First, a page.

When you bring home a new pet, a transition period is required, especially for puppies, who often need intensive training. How you train your pup influences your bond and teaches them how to interact with the world. Housetraining is a particularly important step in the training process, because your dog has more freedom and can participate in indoor family life. The Willow Wood Animal Hospital team knows potty training can be a frustrating process and wants to ensure pet owners aren’t working from outdated information or ideas. Here are some updated, practical, proven tips for successful housetraining.

#1: Know your puppy’s limits

Realistic expectations are important to ensure everyone is on the same page. Puppies can only hold their bladders for a few hours at a time—around one hour for every month in age, plus one. This means that if you bring a young puppy home, you’ll be taking trips outside every hour or two at first, and then increasing this time frame as the little one grows and develops better voluntary control. Try to time the puppy’s arrival with a work break or when the kids are home from school, or enlist the help of neighbors, friends, or dog-walking services to fill in the gaps.

#2: Keep your puppy’s schedule consistent

Pretty much any event in a puppy’s daily life, such as eating, drinking, or playing, can trigger their need to use the bathroom, but with a consistent daily schedule, you will learn to predict when your puppy will need to go, anticipate the event, and prevent accidents. The more often you can get your puppy outside before they have an accident, the quicker they’ll understand that they should eliminate outside. Try to keep your daily schedule consistent, so your puppy develops a sense of routine.

#3: Use rewards instead of punishment

Many “old-school” dog training methods and theories have proved to cause more harm than good in the long term. Popular thinking on dominance was derived from captive wolves and doesn’t apply to domestic dogs. The best way to train dogs is through positive reward-based efforts and not through dominating your dog with force and punishment, which only creates anxiety and fear of humans. The idea is to reward what you want your dog to do, and gently redirect or ignore undesired behavior.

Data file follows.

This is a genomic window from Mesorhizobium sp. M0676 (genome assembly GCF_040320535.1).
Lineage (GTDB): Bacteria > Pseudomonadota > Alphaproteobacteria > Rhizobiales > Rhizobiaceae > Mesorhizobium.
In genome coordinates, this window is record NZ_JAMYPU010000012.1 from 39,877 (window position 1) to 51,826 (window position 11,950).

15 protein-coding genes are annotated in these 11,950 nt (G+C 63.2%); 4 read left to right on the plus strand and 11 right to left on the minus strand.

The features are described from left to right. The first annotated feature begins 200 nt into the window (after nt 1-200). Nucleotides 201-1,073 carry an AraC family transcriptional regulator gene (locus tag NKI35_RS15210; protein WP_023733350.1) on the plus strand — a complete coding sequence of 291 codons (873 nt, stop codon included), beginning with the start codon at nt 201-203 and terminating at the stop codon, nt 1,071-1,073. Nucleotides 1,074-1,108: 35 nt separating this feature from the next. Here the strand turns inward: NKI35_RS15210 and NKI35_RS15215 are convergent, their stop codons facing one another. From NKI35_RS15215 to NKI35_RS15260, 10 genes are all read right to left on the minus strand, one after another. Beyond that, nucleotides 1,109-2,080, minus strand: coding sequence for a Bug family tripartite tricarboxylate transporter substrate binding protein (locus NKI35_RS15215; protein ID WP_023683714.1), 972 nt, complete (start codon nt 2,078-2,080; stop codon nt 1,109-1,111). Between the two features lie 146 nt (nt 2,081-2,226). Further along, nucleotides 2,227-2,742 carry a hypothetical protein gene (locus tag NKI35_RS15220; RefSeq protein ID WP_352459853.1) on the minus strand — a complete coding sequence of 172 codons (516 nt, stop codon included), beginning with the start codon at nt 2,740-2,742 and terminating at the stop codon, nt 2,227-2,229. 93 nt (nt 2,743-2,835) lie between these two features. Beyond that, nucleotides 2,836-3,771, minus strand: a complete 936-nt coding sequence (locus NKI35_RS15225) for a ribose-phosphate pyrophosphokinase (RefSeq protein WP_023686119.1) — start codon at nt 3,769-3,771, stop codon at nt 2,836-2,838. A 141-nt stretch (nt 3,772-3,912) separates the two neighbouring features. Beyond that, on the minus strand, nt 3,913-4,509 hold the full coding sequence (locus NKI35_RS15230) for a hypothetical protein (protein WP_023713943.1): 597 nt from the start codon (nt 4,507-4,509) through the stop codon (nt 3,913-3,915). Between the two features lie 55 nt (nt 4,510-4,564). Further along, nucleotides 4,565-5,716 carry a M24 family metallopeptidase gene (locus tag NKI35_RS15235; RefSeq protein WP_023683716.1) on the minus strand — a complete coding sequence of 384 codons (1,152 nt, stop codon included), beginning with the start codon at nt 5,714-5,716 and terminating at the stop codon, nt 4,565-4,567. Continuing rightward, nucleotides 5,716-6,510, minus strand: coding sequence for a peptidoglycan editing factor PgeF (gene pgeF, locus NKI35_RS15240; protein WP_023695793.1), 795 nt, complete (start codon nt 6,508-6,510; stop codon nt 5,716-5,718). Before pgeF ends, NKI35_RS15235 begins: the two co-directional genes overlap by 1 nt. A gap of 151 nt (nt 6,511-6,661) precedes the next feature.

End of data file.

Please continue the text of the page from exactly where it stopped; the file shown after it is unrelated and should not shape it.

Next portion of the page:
With housetraining, reward timing is particularly important. Plan to bring high-value treats with you every time you go outside, and reward your pet immediately after they use the bathroom in the desired location. Don’t wait until you go back inside to reward your pet, because your dog will associate the treat with being outside and coming back, instead of the act of eliminating, which will significantly slow training progress.

#4: Closely supervise your puppy in the house

Between planned trips outside, you should closely supervise your puppy as they move around the house so you can pick up on cues, such as sniffing or circling, that they need to go outside. We recommend a combination of strategies, including keeping your dog on a leash by your side as they explore the home, confining them to a crate at night and when you leave the house, and using pens or other barriers to keep them in a smaller area when they aren’t directly supervised. When crate-training a puppy, provide special crate-only toys or treats so they learn to love their crate, and do not leave them inside for too long.

#5: Learn to handle accidents with grace

Accidents are inevitable during housetraining, and you should learn how to react in a way that helps your puppy learn but doesn’t scare them. If you catch them in the act, get their attention with verbal redirection and immediately take them outside to complete their elimination. Once done, reward them for going outside. If you find an accident after the fact, simply clean up and move on with your day. Showing your dog the accident and yelling and telling them “No” only confuses them, because they won’t remember or understand why you’re yelling and will learn that humans are scary and yell unpredictably, rather than realizing they must not go in the house. Give your pet the grace they deserve during housetraining.

Dogs are intelligent creatures, but their brains work differently from humans. Puppies will become fearful and anxious if you yell at and punish them, but a reward-based training system will help your puppy learn and grow without damaging the human-animal bond. For more information on housetraining, or to schedule your puppy or adult dog’s next routine veterinary visit, contact the Willow Wood Animal Hospital team.